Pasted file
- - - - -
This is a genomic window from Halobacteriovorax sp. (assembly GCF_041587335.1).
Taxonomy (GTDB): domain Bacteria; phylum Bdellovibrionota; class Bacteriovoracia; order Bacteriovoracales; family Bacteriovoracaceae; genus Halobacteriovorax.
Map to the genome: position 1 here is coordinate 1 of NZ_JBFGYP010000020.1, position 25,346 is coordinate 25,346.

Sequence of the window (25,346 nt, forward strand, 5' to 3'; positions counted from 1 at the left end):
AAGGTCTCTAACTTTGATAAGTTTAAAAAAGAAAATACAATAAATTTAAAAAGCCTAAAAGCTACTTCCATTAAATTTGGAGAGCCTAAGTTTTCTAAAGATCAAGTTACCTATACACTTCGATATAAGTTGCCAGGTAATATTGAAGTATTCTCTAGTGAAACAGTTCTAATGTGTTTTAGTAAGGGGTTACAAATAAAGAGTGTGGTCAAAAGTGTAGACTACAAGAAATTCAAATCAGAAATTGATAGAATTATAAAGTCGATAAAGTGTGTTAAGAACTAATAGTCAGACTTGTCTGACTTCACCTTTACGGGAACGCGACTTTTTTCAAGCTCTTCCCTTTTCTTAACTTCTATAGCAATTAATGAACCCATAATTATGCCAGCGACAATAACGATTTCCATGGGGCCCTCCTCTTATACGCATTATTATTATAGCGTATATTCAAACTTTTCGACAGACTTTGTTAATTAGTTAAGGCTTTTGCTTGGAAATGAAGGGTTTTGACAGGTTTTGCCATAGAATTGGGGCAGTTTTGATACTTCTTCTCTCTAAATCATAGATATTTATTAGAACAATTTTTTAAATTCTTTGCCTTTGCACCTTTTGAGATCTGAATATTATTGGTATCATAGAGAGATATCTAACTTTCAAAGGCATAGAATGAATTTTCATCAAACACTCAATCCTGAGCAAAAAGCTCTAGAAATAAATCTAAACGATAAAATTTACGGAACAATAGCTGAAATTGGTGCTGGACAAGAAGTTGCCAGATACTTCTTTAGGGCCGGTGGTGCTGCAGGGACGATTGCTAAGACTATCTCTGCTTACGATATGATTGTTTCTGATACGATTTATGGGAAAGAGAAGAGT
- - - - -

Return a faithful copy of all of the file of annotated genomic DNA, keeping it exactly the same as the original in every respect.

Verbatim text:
This is a genomic window from Halobacteriovorax sp. (assembly GCF_041587335.1).
Taxonomy (GTDB): domain Bacteria; phylum Bdellovibrionota; class Bacteriovoracia; order Bacteriovoracales; family Bacteriovoracaceae; genus Halobacteriovorax.
Map to the genome: position 1 here is coordinate 1 of NZ_JBFGYP010000020.1, position 25,346 is coordinate 25,346.

Sequence of the window (25,346 nt, forward strand, 5' to 3'; positions counted from 1 at the left end):
AAGGTCTCTAACTTTGATAAGTTTAAAAAAGAAAATACAATAAATTTAAAAAGCCTAAAAGCTACTTCCATTAAATTTGGAGAGCCTAAGTTTTCTAAAGATCAAGTTACCTATACACTTCGATATAAGTTGCCAGGTAATATTGAAGTATTCTCTAGTGAAACAGTTCTAATGTGTTTTAGTAAGGGGTTACAAATAAAGAGTGTGGTCAAAAGTGTAGACTACAAGAAATTCAAATCAGAAATTGATAGAATTATAAAGTCGATAAAGTGTGTTAAGAACTAATAGTCAGACTTGTCTGACTTCACCTTTACGGGAACGCGACTTTTTTCAAGCTCTTCCCTTTTCTTAACTTCTATAGCAATTAATGAACCCATAATTATGCCAGCGACAATAACGATTTCCATGGGGCCCTCCTCTTATACGCATTATTATTATAGCGTATATTCAAACTTTTCGACAGACTTTGTTAATTAGTTAAGGCTTTTGCTTGGAAATGAAGGGTTTTGACAGGTTTTGCCATAGAATTGGGGCAGTTTTGATACTTCTTCTCTCTAAATCATAGATATTTATTAGAACAATTTTTTAAATTCTTTGCCTTTGCACCTTTTGAGATCTGAATATTATTGGTATCATAGAGAGATATCTAACTTTCAAAGGCATAGAATGAATTTTCATCAAACACTCAATCCTGAGCAAAAAGCTCTAGAAATAAATCTAAACGATAAAATTTACGGAACAATAGCTGAAATTGGTGCTGGACAAGAAGTTGCCAGATACTTCTTTAGGGCCGGTGGTGCTGCAGGGACGATTGCTAAGACTATCTCTGCTTACGATATGATTGTTTCTGATACGATTTATGGGAAAGAGAAGAGT